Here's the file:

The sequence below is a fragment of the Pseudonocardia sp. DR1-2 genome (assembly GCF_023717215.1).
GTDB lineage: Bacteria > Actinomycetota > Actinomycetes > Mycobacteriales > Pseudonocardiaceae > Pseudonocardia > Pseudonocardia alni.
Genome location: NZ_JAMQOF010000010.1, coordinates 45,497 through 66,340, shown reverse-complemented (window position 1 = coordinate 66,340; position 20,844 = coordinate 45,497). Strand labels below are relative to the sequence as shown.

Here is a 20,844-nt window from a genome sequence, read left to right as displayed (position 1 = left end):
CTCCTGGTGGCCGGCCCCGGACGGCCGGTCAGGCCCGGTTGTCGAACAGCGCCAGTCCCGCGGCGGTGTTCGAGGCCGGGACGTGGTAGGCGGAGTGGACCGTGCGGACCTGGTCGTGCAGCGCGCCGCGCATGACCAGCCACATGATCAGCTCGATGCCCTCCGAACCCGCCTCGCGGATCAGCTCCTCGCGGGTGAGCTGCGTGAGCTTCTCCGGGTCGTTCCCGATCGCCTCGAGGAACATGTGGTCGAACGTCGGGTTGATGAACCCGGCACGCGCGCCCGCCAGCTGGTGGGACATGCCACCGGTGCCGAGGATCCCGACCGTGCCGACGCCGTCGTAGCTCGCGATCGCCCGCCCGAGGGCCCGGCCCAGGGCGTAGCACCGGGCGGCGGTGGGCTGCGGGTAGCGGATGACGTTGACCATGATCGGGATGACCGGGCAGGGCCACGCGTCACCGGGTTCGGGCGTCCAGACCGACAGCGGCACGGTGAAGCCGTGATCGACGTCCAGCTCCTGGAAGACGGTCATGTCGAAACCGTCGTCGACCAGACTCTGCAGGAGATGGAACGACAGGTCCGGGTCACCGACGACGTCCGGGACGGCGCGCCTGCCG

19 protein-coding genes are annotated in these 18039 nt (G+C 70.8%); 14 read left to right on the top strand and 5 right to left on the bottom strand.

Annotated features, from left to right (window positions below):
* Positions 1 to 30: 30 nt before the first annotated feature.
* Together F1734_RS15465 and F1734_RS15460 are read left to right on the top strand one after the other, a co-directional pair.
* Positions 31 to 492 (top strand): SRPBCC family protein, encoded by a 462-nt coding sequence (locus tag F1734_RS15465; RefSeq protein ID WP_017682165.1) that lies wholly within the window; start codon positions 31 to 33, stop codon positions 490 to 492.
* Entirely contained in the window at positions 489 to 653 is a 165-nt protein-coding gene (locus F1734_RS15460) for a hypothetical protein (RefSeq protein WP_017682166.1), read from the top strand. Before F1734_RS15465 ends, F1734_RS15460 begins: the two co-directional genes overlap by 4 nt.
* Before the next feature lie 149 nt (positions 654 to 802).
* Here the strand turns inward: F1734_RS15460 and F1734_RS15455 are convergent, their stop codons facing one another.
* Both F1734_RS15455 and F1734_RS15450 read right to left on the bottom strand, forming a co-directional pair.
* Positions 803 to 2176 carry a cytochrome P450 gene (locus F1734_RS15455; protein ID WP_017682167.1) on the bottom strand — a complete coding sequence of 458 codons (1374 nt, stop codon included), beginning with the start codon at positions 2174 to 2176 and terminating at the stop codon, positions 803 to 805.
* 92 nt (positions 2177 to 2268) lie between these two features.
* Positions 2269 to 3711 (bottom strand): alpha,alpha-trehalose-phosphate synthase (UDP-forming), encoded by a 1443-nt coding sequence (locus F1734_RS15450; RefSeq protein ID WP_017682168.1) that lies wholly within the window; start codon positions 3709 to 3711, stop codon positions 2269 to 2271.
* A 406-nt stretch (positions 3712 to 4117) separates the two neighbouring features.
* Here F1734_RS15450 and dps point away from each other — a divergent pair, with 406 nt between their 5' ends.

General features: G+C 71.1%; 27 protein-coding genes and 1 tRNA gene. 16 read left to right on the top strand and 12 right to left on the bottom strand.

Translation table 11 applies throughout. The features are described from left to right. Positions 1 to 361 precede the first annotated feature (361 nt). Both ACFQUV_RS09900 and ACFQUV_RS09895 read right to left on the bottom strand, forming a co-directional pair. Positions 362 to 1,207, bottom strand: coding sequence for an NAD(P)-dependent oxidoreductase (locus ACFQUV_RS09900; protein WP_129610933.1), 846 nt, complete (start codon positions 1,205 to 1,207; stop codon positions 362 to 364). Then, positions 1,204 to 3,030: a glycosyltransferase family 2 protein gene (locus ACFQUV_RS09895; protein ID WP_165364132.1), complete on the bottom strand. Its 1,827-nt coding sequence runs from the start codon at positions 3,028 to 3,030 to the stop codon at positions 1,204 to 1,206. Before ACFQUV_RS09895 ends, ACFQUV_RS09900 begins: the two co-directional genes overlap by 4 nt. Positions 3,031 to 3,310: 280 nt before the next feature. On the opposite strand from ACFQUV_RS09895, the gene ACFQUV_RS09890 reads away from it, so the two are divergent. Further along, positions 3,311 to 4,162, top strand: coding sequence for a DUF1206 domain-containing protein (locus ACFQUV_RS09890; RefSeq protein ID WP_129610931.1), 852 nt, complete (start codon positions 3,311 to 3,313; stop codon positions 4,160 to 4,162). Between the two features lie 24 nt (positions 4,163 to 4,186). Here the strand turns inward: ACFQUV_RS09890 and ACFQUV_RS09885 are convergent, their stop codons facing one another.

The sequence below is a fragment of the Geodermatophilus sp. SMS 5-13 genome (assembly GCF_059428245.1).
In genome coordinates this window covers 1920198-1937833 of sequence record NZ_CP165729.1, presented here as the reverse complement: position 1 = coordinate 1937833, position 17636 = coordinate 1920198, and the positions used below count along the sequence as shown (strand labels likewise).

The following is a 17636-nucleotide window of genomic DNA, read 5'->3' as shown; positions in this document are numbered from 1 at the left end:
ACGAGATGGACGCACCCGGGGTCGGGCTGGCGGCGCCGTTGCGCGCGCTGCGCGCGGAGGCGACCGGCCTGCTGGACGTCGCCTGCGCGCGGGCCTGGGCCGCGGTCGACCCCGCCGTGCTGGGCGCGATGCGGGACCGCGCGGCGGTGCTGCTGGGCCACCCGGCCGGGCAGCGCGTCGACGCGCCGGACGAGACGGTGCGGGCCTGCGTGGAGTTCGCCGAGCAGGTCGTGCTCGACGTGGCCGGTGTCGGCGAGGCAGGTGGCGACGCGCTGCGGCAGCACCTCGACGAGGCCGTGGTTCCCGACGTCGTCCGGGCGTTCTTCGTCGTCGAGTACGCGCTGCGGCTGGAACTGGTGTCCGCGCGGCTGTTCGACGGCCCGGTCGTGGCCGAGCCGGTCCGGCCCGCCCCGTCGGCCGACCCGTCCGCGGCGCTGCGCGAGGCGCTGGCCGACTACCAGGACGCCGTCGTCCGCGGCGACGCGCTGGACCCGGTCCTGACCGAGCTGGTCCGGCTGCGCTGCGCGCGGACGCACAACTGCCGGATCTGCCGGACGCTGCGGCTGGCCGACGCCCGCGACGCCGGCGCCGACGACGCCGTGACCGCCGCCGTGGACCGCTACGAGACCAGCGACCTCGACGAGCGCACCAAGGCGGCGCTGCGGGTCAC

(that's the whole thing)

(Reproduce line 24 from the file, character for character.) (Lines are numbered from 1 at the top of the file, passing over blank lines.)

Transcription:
The following is a 17636-nucleotide window of genomic DNA, read 5'->3' as shown; positions in this document are numbered from 1 at the left end: